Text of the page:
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China ride-hailing giant Didi aims for $60 billion NYSE valuation
A Didi autonomous taxi takes a pilot test drive on the streets in Shanghai. Photo: AFP.

IPO will be one of the biggest share sales by any Chinese company in the US since Alibaba raised $25 billion in 2014

(AF) Didi Global, China’s largest ride-hailing company, is aiming for a valuation of more than $60 billion in its New York Stock Exchange debut, which would make it the biggest US initial public offering (IPO) this year.

It set a price range of between $13 and $14 per American Depositary Share (ADS) and said it would offer 288 million such shares in its IPO. At the upper end of the price range, Didi expects to raise a little more than $4 billion.

Four ADSs represent one class A ordinary share, it said in a regulatory filing on Thursday that was registered under its formal name Xiaoju Kuaizhi.

The IPO will be the one of the biggest share sales by any Chinese company in the US since Alibaba raised $25 billion in 2014.

However, the terms of the offering suggest a conservative approach from Didi, which had at one point been in talks to raise as much as $10 billion at a valuation of nearly $100 billion.

The New York listing plan comes amid a sweeping regulatory crackdown on China’s biggest tech “platform” companies, including Alibaba and Tencent. Earlier this month, Reuters reported that China’s market regulator has begun an antitrust probe into Didi.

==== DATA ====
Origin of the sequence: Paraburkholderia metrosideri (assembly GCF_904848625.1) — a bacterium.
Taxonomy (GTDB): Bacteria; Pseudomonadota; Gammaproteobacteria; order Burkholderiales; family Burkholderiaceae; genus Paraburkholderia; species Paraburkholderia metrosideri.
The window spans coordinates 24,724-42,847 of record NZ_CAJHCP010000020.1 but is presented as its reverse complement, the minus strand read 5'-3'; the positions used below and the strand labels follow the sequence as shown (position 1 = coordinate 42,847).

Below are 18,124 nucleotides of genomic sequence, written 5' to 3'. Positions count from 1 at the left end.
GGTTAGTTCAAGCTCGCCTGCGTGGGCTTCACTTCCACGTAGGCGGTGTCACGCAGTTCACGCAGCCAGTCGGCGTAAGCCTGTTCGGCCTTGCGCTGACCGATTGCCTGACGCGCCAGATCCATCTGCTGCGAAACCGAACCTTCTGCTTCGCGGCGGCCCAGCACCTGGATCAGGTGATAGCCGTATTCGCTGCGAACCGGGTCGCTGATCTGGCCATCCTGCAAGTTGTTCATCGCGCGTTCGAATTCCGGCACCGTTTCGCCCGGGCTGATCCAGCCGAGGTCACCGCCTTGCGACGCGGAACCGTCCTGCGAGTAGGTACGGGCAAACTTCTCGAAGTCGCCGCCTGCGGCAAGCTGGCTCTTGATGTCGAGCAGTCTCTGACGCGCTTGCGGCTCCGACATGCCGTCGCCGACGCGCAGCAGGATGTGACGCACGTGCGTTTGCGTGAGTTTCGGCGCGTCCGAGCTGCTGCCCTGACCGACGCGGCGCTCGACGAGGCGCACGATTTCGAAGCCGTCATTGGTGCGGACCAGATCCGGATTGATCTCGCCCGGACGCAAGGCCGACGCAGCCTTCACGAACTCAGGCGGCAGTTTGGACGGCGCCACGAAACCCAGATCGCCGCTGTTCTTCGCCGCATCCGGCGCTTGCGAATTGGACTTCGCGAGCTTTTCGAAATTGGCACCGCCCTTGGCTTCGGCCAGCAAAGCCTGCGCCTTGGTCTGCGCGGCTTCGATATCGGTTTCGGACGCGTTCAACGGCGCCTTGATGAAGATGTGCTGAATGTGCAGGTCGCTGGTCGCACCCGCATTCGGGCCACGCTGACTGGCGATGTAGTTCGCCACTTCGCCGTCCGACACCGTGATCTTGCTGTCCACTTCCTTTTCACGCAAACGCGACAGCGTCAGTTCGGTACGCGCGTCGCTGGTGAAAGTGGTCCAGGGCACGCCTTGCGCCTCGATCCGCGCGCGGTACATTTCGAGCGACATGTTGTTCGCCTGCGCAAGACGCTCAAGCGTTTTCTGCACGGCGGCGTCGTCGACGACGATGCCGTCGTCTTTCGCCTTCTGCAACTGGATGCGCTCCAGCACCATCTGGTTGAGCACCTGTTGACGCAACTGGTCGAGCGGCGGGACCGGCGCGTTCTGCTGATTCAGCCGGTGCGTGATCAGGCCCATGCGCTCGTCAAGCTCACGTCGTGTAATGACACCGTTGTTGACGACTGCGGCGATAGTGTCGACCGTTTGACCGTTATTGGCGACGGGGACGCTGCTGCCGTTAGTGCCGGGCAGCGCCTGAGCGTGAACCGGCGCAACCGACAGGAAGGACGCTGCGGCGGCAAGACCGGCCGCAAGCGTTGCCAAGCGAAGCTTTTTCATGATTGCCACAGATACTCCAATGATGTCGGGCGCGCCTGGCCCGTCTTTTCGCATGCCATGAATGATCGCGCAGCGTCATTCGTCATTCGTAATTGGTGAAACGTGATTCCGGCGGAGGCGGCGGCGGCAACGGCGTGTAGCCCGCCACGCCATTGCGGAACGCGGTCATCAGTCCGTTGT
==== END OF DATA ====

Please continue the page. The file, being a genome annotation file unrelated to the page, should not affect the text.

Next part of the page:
Republican lawmakers in the US called on the Securities and Exchange Commission (SEC) to ban the offering.

“America cannot continue to allow unaccountable companies based in China to ignore our nation’s laws,” Florida Senator Marco Rubio said. “Every time the SEC allows companies like Didi to list on American exchanges, it funnels desperately needed US dollars into Beijing.

Backed by SoftBank, Tencent

The company is backed by Asia’s largest technology investment firms including SoftBank Group, Alibaba Group Holdings and Tencent Holdings.

Morgan Stanley and Singapore’s Temasek have indicated interest in purchasing up to $1.25 billion, or about one-third of the total offering at the middle of the price range.

Morgan Stanley is also serving as a lead underwriter on the IPO, and Temasek is a longtime investor in Didi. Goldman Sachs (Asia) and JP Morgan are the other lead underwriters.

Before settling for a New York float, Didi had considered Hong Kong as a potential listing venue for a multi-billion dollar IPO in 2021.

Didi, the world’s largest mobility-technology platform, operates in 15 countries and has more than 493 million annual active users globally.

It counts as its core business a mobile app used to hail taxis, privately owned cars, car-pool options and even buses in some cities.

In addition to ride-sharing, Didi operates electric vehicle charging networks, fleet management, car making and autonomous driving.

With reporting by Reuters


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George Russell

George Russell is a freelance writer and editor based in Hong Kong who has lived in Asia since 1996. His work has been published in the Financial Times, The Wall Street Journal, Bloomberg, New York Post, Variety, Forbes and the South China Morning Post.

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